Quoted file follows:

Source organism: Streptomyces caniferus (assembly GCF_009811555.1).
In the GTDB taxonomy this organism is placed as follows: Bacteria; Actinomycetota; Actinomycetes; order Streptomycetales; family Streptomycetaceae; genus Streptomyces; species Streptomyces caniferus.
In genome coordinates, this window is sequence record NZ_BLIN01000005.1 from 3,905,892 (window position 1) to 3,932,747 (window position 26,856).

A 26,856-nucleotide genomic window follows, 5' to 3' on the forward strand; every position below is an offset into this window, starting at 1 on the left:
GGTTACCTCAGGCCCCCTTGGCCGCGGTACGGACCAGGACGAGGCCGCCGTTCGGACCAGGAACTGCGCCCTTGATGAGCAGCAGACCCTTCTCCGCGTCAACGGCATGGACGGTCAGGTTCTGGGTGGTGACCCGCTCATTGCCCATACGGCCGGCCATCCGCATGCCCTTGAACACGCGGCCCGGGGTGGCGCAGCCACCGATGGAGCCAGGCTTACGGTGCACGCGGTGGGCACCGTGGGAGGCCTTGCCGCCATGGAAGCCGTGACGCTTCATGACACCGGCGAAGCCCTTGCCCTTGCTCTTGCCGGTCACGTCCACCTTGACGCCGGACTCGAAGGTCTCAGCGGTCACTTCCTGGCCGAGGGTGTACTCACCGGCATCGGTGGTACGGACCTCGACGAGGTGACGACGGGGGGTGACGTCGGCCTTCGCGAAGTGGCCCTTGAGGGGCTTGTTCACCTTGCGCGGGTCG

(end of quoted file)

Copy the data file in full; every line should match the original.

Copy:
Source organism: Streptomyces caniferus (assembly GCF_009811555.1).
In the GTDB taxonomy this organism is placed as follows: Bacteria; Actinomycetota; Actinomycetes; order Streptomycetales; family Streptomycetaceae; genus Streptomyces; species Streptomyces caniferus.
In genome coordinates, this window is sequence record NZ_BLIN01000005.1 from 3,905,892 (window position 1) to 3,932,747 (window position 26,856).

A 26,856-nucleotide genomic window follows, 5' to 3' on the forward strand; every position below is an offset into this window, starting at 1 on the left:
GGTTACCTCAGGCCCCCTTGGCCGCGGTACGGACCAGGACGAGGCCGCCGTTCGGACCAGGAACTGCGCCCTTGATGAGCAGCAGACCCTTCTCCGCGTCAACGGCATGGACGGTCAGGTTCTGGGTGGTGACCCGCTCATTGCCCATACGGCCGGCCATCCGCATGCCCTTGAACACGCGGCCCGGGGTGGCGCAGCCACCGATGGAGCCAGGCTTACGGTGCACGCGGTGGGCACCGTGGGAGGCCTTGCCGCCATGGAAGCCGTGACGCTTCATGACACCGGCGAAGCCCTTGCCCTTGCTCTTGCCGGTCACGTCCACCTTGACGCCGGACTCGAAGGTCTCAGCGGTCACTTCCTGGCCGAGGGTGTACTCACCGGCATCGGTGGTACGGACCTCGACGAGGTGACGACGGGGGGTGACGTCGGCCTTCGCGAAGTGGCCCTTGAGGGGCTTGTTCACCTTGCGCGGGTCG